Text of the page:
Luckily, the human body is well equipped to cope with the rigors of living high in the mountains, where oxygen is scarcer than at lower climes.
The appliances found in high-altitude homes, on the other hand, are not inherently designed to adjust to living at nearly 10,000 feet. That’s where the associates at Rocky Mountain Energy Conservation come in.
The problem, they say, is simple: Most gas appliances are designed to function at sea level, not in geographic regions where oxygen is less concentrated. Appliances thus work ineffectually, leading to incomplete combustion and starting a domino effect of other issues. Appliances that don’t burn efficiently end up wasting more natural gas or propane, thus wasting homeowner money while squandering away natural resources. Inefficient function can shorten the life span of an appliance, while incomplete combustion can lead to high and even dangerous levels of carbon monoxide.
RMEC founder John Matsko recognized all of these problems, working as a Heating, Ventilation, and Air Conditioning specialist for the last three decades, most recently based out of Silverton. He discovered that through a series of diagnostic systems and readjustments, he could help his friends and neighbors save money on their monthly energy bills – all by adjusting appliances to work better in places where the air is thin.
According to Matsko, the RMEC process is all about physics. “You mix the correct amount of gas with the correct amount of air, and what you’ve done is optimized that appliance,” he says. “By burning less gas while producing a hotter flame, you’re saving not only gas but money.
Tyler Wheelock, a RMEC technician specialist based out of Telluride, explains the RMEC process as a chain of formulas and calculations that, in the end, can help home and business owners do more than just save a few bucks on their gas bill every month. He has optimized appliances in Telluride, Durango, Flagstaff, and elsewhere, and in some cases has helped uncover extremely poorly operating appliances that would likely be considered health hazards.
He recalls a restaurant in Durango where he detected the oven’s non-burned gas output to be over 3,000 ppm; more than five ppm is considered a hazard.
“Lots of ovens I’ve put meters on in homes and business around here have read 100, 200 ppm or more,” Wheelock says. “Those are people who are unknowingly living with low doses of carbon monoxide all the time.”
While the majority of homes and businesses that RMEC has worked in do not register dangerously high carbon monoxide levels, since the company’s launch last April an estimated 75 to 80 percent of their clients have benefitted from a RMEC overhaul. Jeffrey Fasolo – a longtime local, Faz & Associates founder, and owner of Mountain West Stone and Tile Importers – is RMEC’s marketing advisor.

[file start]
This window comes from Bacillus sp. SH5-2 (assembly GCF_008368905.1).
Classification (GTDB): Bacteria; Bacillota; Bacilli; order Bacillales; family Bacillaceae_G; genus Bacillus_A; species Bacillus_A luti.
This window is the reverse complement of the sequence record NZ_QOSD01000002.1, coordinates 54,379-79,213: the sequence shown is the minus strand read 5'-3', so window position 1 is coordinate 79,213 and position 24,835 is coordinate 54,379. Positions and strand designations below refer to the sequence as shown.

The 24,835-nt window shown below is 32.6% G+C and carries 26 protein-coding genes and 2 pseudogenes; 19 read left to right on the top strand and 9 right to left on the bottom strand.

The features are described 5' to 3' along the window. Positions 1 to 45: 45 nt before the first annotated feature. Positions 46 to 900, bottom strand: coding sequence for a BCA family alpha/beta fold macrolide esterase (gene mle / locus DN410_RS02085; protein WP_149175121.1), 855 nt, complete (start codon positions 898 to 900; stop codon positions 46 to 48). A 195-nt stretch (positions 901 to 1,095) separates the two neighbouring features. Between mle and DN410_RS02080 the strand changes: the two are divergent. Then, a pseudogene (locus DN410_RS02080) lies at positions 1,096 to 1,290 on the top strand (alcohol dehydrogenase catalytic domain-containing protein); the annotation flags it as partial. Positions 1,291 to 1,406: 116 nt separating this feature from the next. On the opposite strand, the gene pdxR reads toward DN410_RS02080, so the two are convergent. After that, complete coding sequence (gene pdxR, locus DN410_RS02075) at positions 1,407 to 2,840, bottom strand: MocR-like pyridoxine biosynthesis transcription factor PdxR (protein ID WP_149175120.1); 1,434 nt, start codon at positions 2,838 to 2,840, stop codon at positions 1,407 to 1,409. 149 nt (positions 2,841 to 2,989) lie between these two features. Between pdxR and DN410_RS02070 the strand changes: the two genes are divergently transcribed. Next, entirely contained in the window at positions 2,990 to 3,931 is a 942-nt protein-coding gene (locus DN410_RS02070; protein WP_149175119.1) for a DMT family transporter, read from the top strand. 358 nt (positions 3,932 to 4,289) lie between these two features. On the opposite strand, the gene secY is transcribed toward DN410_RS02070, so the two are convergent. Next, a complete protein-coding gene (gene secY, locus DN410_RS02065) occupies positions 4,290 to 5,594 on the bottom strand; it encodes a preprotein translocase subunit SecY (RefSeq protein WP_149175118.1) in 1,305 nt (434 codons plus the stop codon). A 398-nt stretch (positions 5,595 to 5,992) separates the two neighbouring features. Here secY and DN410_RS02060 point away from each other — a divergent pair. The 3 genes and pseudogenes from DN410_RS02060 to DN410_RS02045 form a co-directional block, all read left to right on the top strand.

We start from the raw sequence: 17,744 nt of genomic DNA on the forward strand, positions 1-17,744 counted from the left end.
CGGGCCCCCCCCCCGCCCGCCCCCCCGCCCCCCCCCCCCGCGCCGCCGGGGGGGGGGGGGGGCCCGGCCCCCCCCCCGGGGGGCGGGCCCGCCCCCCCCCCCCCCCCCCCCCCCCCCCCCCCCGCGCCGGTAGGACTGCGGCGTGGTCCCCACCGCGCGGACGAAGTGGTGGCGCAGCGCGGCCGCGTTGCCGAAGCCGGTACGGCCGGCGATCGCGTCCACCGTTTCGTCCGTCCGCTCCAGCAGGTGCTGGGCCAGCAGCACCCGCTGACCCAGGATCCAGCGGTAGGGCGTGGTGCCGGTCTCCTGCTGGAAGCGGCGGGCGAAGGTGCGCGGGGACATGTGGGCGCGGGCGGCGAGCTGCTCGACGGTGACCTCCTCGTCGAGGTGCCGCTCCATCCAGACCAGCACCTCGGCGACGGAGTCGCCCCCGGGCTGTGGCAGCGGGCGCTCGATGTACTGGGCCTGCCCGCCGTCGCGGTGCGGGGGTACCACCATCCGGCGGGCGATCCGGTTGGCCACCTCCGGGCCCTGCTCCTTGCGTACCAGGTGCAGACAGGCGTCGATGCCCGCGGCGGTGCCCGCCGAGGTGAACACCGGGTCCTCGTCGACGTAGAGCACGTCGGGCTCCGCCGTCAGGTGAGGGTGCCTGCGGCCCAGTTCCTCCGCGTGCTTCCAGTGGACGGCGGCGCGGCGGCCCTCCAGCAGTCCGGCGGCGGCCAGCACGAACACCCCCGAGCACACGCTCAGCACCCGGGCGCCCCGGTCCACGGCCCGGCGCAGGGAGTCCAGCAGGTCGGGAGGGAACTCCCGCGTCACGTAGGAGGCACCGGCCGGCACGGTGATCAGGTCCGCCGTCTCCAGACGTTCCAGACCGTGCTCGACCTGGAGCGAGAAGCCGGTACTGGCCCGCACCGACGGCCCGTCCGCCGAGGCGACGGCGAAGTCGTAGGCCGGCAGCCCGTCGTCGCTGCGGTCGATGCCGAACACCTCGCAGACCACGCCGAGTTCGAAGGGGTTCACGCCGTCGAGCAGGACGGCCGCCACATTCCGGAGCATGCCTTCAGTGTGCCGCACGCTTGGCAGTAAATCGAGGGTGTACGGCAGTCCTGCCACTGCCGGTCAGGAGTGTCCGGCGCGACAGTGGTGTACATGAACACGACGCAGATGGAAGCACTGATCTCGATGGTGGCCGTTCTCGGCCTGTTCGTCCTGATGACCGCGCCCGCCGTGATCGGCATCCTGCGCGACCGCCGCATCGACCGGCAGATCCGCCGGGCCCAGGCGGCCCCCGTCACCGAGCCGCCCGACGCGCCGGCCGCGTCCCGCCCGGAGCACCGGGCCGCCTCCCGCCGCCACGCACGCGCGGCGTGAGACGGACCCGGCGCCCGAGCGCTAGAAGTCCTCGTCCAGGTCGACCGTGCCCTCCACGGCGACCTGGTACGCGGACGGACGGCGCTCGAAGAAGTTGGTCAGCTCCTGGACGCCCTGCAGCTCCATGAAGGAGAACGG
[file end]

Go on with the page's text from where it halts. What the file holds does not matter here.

He explains: “This is sexy. It’s green, it’s logical. I’m involved because there are so many positive things to promote about this technology.” In his own home, Fasolo has experienced a significant reduction in energy costs since RMEC optimized his appliances last spring. He notes that the more inefficiently an appliance is operating, the more noticeable a RMEC optimization will be. “Generally, if somebody’s appliances are off enough to get an adjustment, they should see a return on their investment within the first year,” he says, although there are some appliances where adjustment is not an option.
Local business owner Lucas Price, proprietor of the ever-busy restaurant La Cocina de Luz, has reported significant results in his commercial kitchen following a Matsko optimization.
Matsko evaluated and readjusted every burner, grill, and oven in the La Cocina kitchen last May, offering Price a free lesson in energy conservation at the same time. “What was happening was that these appliances weren’t adjusted to this specific altitude to begin with, and then with all the wear and tear, I had ended up with a lot of appliances that were off-gassing – gas that wasn’t even being burned. That’s bad for the environment, and bad for the health of the people working in the kitchen,” Price says.
Over the course of the next three months, Price was pleasantly surprised to find that his energy bills went down from anywhere between 20 and 40 percent. He has since hired RMEC to optimize the appliances at his Lawson Hill home.
“He’s something of a mad scientist,” Price says of Matsko. “He thinks he can save the world. And he probably could save this country billions in fuel.”
RMEC offers free estimates; for more information visit www.rockymountainenergyconservation.com or call Matsko at 970/ 417-9648 or Wheelock at 970/946-8437.